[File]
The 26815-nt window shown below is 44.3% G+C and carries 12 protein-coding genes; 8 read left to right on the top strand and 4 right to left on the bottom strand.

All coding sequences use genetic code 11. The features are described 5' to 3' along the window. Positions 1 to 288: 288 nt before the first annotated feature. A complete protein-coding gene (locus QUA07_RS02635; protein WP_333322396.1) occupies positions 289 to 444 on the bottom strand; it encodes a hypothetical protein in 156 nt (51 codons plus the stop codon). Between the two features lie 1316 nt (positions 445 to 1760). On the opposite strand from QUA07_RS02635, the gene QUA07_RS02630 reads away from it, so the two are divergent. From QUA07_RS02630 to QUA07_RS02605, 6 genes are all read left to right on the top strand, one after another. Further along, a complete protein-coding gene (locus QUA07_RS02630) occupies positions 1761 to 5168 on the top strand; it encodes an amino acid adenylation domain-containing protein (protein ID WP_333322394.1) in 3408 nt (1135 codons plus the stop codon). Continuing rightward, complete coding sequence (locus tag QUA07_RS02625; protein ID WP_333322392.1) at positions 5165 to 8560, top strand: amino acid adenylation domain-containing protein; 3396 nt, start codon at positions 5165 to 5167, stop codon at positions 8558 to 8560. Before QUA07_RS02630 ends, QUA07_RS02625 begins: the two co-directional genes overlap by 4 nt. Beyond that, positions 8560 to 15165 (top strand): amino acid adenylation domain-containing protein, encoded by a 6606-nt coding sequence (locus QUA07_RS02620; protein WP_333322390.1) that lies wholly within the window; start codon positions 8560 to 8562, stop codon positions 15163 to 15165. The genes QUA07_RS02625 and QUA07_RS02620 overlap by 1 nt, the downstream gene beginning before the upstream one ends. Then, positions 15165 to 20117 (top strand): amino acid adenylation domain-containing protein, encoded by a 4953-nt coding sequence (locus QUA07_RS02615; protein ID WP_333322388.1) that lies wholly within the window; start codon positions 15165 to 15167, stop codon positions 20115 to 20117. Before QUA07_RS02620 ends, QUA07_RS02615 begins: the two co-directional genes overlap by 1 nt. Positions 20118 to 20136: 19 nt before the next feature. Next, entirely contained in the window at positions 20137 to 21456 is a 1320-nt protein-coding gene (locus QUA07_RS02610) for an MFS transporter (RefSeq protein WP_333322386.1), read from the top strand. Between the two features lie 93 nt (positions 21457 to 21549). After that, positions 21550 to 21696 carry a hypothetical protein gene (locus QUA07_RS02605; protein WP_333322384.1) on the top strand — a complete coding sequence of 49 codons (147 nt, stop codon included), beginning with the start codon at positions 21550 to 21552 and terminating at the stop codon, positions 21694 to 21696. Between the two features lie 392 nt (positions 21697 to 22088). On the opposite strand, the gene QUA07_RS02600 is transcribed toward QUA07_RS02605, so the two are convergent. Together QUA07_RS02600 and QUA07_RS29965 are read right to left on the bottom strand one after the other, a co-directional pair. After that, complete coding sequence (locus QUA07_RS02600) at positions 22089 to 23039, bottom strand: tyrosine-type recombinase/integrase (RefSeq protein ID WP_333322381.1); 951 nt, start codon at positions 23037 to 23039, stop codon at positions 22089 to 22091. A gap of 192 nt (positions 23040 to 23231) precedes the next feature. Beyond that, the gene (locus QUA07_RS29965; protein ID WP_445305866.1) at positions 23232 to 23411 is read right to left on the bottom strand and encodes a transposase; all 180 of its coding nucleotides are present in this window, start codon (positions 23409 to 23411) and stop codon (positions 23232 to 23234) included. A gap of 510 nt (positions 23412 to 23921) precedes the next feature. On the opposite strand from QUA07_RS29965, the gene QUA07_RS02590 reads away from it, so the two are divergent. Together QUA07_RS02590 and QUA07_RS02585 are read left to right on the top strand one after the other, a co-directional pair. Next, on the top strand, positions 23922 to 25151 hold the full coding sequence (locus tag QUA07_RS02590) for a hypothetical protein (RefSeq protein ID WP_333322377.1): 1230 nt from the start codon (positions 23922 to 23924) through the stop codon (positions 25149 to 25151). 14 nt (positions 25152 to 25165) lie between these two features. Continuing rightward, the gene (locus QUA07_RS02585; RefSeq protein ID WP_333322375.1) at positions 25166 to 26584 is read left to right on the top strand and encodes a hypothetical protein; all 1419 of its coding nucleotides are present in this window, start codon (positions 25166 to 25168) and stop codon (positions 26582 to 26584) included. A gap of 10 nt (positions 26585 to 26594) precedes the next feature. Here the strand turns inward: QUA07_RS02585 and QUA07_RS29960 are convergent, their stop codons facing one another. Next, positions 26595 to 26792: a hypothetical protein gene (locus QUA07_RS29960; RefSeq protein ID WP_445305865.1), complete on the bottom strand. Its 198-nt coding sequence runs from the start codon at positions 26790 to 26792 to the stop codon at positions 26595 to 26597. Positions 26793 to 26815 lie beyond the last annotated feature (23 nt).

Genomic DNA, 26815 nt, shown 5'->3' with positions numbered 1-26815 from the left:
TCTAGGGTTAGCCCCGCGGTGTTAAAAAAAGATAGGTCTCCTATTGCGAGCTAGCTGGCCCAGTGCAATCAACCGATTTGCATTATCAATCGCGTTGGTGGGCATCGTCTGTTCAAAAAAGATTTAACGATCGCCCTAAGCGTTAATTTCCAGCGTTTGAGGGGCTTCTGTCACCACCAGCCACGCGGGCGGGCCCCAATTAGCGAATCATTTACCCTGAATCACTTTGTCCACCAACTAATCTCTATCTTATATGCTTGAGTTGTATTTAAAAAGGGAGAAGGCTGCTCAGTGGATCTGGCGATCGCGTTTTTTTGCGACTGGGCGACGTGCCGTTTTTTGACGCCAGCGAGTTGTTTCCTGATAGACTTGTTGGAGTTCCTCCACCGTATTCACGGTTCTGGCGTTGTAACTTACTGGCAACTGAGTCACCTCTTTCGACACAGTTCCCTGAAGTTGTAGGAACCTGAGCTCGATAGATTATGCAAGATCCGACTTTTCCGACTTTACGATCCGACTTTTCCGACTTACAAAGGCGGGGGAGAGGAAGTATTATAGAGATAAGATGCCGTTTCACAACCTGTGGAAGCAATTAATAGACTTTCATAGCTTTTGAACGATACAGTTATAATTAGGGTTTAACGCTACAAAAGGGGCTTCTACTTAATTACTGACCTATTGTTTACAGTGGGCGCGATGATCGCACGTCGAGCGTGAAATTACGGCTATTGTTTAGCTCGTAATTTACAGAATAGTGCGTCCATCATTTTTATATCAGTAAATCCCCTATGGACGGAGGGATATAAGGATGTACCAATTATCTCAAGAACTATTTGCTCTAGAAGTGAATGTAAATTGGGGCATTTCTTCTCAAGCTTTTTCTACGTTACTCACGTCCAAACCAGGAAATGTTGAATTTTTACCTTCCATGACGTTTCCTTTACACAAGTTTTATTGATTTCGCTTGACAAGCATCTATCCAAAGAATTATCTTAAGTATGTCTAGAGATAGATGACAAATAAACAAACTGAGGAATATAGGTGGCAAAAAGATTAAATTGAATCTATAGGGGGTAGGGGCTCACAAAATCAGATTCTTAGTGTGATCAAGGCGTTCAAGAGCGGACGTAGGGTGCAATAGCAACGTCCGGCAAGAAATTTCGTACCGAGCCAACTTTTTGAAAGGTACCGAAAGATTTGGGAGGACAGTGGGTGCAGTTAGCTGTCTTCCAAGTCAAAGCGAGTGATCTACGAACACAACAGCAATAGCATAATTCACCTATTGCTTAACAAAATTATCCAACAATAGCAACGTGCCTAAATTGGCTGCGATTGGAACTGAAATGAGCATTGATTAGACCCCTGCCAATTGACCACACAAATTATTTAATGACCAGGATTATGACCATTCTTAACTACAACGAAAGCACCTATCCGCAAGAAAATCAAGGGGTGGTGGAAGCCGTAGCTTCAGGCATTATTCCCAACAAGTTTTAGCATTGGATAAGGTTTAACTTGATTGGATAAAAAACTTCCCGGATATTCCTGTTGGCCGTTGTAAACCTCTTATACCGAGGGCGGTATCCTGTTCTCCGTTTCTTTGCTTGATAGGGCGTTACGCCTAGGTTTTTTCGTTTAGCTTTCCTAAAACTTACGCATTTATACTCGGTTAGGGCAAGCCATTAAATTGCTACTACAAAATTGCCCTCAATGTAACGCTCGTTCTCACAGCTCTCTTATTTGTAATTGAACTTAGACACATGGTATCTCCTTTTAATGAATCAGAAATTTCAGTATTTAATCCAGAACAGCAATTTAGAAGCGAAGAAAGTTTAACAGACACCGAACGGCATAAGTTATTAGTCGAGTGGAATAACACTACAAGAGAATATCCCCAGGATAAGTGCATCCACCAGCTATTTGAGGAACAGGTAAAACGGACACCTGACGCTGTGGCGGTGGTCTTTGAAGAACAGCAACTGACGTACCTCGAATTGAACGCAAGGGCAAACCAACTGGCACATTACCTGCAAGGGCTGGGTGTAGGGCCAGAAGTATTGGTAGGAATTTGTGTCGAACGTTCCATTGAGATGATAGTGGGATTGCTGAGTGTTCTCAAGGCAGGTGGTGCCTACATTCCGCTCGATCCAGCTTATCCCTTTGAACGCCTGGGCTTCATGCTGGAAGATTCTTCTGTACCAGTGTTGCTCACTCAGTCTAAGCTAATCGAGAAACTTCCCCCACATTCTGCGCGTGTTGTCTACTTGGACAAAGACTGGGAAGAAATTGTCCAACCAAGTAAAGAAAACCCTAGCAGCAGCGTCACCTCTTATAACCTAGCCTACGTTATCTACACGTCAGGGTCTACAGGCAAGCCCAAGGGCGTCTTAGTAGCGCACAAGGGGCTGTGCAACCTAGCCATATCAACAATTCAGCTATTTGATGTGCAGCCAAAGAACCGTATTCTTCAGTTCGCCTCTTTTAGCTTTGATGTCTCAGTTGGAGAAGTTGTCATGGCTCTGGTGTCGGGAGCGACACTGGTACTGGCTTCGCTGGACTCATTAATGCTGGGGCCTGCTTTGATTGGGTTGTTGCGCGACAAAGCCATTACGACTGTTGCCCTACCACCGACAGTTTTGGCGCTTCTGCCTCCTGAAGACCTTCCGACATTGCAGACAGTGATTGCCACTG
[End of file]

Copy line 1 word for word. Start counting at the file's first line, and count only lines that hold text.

The 26815-nt window shown below is 44.3% G+C and carries 12 protein-coding genes; 8 read left to right on the top strand and 4 right to left on the bottom strand.